Screenwriters Kenya Barris and Tracy Oliver know how to get the party started and keep it lively.
It might have been impossible to convert "Agnes of God" from a play into a movie under any circumstances, since the intrinsic reality of film throws the play's conceits and contrivances into sharp relief. Speeches that seemed stylishly theatrical on stage seem, in screen close ups, to be. . . merely theatrical. But that's just the beginning of this film's problems. It considers, or pretends to consider, some of the most basic questions of human morality and treats them on the level of "Nancy Drew and the Secret of the Old Convent."
The story: A dead baby is found in a lonely convent, where the nuns lead a sequestered life and there are no men who possibly could have been the father - unless you count poor old Father Metineau, the nuns' spiritual adviser, who has a drinking problem. The police investigation indicates that the baby's mother, and possibly its murderer, was Sister Agnes (Meg Tilly), a young, simple-minded girl of total naivete. It is never made quite clear what specific problem Sister Agnes suffers from, but she clearly has parts on order.
A psychiatrist (Jane Fonda) is assigned to the case and it quickly becomes clear that she will learn little from Sister Agnes, who has total amnesia regarding the entire incident. The convent's mother superior (Anne Bancroft) at first seems more helpful - she is a "modern" woman who was married before she entered the convent and who shares a forbidden cigarette with Fonda - but she, too, turns hostile as the investigation continues.
I will be giving away no essential secrets if I reveal that the precise details of the conception, birth and murder of the child are never cleared up to anybody's satisfaction.
More to the point: The solution to the crime hardly seems to be the point of the movie. It reaches for a far loftier philosophical subject, which is, I think, the possibility of miracles.
Although the movie deals in the basic materials of a criminal investigation (cynical cops, forensic details, courtroom testimony), it has a seriously clouded agenda. The mechanism of the crime story whirls busily and goes nowhere. Meanwhile, we learn that Fonda has a personal hatred of the Catholic church, that Mother Miriam seems overly concerned with protecting Sister Agnes, that Sister Agnes herself has the sort of ecstatic world-vision usually reserved for saints, and that we should not overlook the possibility that the baby, in fact, had no father. In other words, Sister Agnes had a virgin birth. Or, in case the point still seems obscure, the murdered infant was a child of God. There is a certain amount of pressure on the Fonda character, an agnostic, to accept the possibility that a miracle has occurred. She resists it, quite sensibly, since the implications of the miracle are horrifying: If God indeed conceived the child in Sister Agnes' womb, then why did he in his omnipotence allow her to kill it? But of course (you argue) God also gave Sister Agnes free will, so she was free to kill the child no matter what the details of its conception. True, and yet then, we must ask, why did God create a baby to be killed? Here we enter, of course, into the still larger question of why God has created all of us and placed us in this life where we will most assuredly all die.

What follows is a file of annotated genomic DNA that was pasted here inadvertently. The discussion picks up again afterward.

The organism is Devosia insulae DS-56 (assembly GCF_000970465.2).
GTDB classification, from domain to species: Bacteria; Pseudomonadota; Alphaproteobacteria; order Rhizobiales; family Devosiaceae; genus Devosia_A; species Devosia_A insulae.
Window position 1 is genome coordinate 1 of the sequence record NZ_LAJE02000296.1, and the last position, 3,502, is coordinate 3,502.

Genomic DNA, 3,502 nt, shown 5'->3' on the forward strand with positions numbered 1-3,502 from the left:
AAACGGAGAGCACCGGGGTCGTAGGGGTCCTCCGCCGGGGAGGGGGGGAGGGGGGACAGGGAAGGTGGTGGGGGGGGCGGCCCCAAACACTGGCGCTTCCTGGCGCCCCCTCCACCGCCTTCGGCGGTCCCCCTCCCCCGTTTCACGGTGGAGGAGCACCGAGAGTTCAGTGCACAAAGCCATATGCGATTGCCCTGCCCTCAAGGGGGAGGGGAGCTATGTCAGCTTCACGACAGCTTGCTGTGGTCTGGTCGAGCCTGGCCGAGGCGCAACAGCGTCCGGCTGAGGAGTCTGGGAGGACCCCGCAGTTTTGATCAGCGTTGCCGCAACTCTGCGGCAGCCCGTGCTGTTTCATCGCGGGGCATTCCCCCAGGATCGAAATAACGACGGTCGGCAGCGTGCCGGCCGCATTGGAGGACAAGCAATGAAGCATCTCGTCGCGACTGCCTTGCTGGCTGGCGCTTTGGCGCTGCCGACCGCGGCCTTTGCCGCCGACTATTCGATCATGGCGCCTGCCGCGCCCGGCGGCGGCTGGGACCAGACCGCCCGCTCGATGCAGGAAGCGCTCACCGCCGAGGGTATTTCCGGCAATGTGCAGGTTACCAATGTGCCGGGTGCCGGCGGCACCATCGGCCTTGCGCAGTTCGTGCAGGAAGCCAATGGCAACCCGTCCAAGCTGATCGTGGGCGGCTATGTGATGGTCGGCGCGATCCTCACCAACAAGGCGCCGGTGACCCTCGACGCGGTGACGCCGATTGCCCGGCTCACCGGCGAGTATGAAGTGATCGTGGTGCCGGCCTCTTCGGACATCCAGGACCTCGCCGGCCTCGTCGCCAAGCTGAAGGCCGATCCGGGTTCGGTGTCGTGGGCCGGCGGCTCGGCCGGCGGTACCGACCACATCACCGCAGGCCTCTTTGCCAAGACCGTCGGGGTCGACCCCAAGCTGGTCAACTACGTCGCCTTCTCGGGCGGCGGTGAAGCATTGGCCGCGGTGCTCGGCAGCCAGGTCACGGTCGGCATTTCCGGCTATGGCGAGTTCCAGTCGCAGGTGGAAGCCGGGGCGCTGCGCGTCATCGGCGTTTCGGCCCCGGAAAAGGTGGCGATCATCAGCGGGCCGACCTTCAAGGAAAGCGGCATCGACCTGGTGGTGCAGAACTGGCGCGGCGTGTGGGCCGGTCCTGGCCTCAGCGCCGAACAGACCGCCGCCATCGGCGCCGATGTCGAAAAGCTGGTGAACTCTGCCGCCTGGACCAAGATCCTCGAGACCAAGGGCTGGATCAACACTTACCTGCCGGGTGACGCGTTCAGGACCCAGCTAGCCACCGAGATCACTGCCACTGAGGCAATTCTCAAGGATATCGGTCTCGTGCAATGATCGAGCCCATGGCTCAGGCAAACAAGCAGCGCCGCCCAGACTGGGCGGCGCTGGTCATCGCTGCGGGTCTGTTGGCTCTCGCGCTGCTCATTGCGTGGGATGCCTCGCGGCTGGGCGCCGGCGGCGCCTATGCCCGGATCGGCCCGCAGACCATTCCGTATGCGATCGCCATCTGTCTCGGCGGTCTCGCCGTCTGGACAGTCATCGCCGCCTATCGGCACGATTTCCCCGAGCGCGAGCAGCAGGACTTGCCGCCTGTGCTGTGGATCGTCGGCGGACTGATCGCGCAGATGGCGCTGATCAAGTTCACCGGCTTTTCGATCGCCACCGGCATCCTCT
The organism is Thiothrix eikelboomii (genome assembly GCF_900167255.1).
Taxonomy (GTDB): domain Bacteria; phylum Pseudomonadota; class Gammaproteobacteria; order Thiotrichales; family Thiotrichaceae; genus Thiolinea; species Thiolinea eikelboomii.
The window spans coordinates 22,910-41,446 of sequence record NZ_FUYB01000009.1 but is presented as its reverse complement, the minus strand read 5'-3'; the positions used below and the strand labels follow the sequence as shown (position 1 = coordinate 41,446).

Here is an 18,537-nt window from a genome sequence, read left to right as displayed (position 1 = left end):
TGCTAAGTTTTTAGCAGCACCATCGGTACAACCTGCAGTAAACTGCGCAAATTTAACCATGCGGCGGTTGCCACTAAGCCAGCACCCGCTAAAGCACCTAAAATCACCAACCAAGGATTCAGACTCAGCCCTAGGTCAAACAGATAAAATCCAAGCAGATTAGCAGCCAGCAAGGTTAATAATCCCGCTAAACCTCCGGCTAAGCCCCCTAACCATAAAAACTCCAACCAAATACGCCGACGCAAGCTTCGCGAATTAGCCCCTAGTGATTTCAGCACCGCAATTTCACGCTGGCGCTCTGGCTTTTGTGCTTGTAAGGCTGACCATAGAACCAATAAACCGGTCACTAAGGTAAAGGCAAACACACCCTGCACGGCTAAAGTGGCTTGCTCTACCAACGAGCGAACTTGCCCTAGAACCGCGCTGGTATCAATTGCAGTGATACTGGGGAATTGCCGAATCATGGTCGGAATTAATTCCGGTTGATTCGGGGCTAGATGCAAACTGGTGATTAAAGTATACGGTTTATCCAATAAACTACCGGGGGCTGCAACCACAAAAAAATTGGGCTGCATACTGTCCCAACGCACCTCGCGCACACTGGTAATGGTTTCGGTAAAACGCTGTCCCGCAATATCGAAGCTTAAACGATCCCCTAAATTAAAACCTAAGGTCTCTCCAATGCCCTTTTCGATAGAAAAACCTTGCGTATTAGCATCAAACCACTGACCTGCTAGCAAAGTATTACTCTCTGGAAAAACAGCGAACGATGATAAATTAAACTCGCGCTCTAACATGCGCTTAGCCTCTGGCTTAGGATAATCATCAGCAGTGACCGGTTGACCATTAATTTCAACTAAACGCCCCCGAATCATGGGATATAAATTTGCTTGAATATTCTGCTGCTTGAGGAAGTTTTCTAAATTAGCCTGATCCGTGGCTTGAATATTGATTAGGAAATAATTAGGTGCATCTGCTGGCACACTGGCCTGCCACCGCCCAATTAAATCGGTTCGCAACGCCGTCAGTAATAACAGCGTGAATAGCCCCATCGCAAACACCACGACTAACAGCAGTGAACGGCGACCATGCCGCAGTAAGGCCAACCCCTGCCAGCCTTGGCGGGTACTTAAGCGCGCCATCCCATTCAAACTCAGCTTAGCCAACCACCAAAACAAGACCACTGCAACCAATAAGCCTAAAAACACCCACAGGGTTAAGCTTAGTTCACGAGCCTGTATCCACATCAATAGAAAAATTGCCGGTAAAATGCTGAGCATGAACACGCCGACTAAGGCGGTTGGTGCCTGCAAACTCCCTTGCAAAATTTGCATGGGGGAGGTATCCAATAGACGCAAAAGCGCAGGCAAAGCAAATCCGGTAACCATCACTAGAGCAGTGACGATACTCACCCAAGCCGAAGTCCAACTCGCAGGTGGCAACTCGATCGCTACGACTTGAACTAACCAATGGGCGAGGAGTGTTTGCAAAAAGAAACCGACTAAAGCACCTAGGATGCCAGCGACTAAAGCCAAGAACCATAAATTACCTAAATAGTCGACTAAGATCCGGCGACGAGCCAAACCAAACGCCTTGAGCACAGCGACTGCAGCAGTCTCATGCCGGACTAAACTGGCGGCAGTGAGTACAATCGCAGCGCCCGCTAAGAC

Religion centers on the answers to that question. The infuriating thing about "Agnes of God" is that it tells a story that makes such questions essential and then ignores them. This is a very badly confused movie. It takes the form of a murder investigation and then uses hints of the supernatural to avoid all the hard-edged questions raised by the murder. Then, just when it seems to be edging close to the fundamental supernatural questions it contains - it's back to the courtroom. The movie uses each half of its story to avoid dealing with the other.
Under the circumstances, the performances are as good as can be expected. Given dialogue that sounds as if it were written to be read, given characters who consistently avoid asking the obvious questions, given a story that refuses to declare what it is about, Bancroft, Fonda and Tilly use their craft to give the illusion that they know where they stand. It is service in a lost cause.